Support for LAist comes from
We Explain L.A.
Stay Connected

Share This

Arts and Entertainment

Jason Schwartzman's glorious reemergence

LAist relies on your reader support, not paywalls.
Freely accessible local news is vital. Please power our reporters and help keep us independent with a donation today.

Coconut Records
Young Baby Records
Released: May 19th, 2007

Coconut Records is the irresistible, pop-rock brainchild of actor/musician Jason Schwartzman. When Schwartzman quit playing drums for Phantom Planet to star in the Mike White-written Fox sitcom Cracking Up (eew), it heavily divided their fan base. There were the fans that stuck with Phantom Planet despite one of their central songwriters leaving and there were the fans that foreboded the end of the Phantom Planet world. I fell into the latter category by regarding The Guest, the last effort Schwartzman was involved in, as the quintessential Phantom Planet album.

Some people never really understood the ramifications of his untimely departure. Schwartzman co-wrote Phantom Planet's ever-so-popular album The Guest, which gave him major cred in my book. The Guest was the singular, sparkling gem of Phantom Planet's repertoire and none of their albums thereafter have impacted me as much. I suppose it's obligatory to include the fact that he wrote the piano line for The O.C. theme song "California," which successfully lifted Phantom Planet onto the mainstream pedestal of stardom. The point is that Schwartzman wasn't just a subordinate drummer. He fulfilled a much more vital role in the band than most people were aware of.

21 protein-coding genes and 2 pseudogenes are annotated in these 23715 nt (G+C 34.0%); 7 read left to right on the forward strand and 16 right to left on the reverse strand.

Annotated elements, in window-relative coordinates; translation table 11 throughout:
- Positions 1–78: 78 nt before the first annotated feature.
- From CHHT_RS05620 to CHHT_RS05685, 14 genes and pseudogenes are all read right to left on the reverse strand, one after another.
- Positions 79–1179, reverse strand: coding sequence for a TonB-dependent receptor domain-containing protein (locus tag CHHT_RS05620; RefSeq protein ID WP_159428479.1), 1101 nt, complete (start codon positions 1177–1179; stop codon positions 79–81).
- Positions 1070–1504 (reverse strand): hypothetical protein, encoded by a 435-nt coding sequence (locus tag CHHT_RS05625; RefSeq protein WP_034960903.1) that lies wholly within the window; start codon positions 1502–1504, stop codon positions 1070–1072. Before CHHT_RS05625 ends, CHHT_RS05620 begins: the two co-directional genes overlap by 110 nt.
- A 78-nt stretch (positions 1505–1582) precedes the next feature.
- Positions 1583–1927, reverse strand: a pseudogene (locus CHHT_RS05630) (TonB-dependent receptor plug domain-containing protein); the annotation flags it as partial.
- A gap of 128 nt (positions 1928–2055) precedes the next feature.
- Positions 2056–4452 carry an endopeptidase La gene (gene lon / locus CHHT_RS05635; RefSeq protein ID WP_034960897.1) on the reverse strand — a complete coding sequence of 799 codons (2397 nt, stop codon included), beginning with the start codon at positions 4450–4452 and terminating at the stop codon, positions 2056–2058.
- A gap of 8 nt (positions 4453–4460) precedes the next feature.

Support for LAist comes from

So, why did he decide to release a solo album? I've got my theories, but none of them satiate the multitude of questions. Maybe his acting career hasn't been as fulfilling as he had originally planned: Marie Antoinette, Shopgirl, Bewitched. Maybe playing on 2 tracks of Ben Lee's 2005 release Awake is the new sleep made him hungry for more. Or maybe his little brother Robert Carmine (of Rooney) inspired him to get back on the bandwagon. Regardless of the rationale, the results are spectacular and I still can't get past the fact that Nighttiming has garnered so little attention.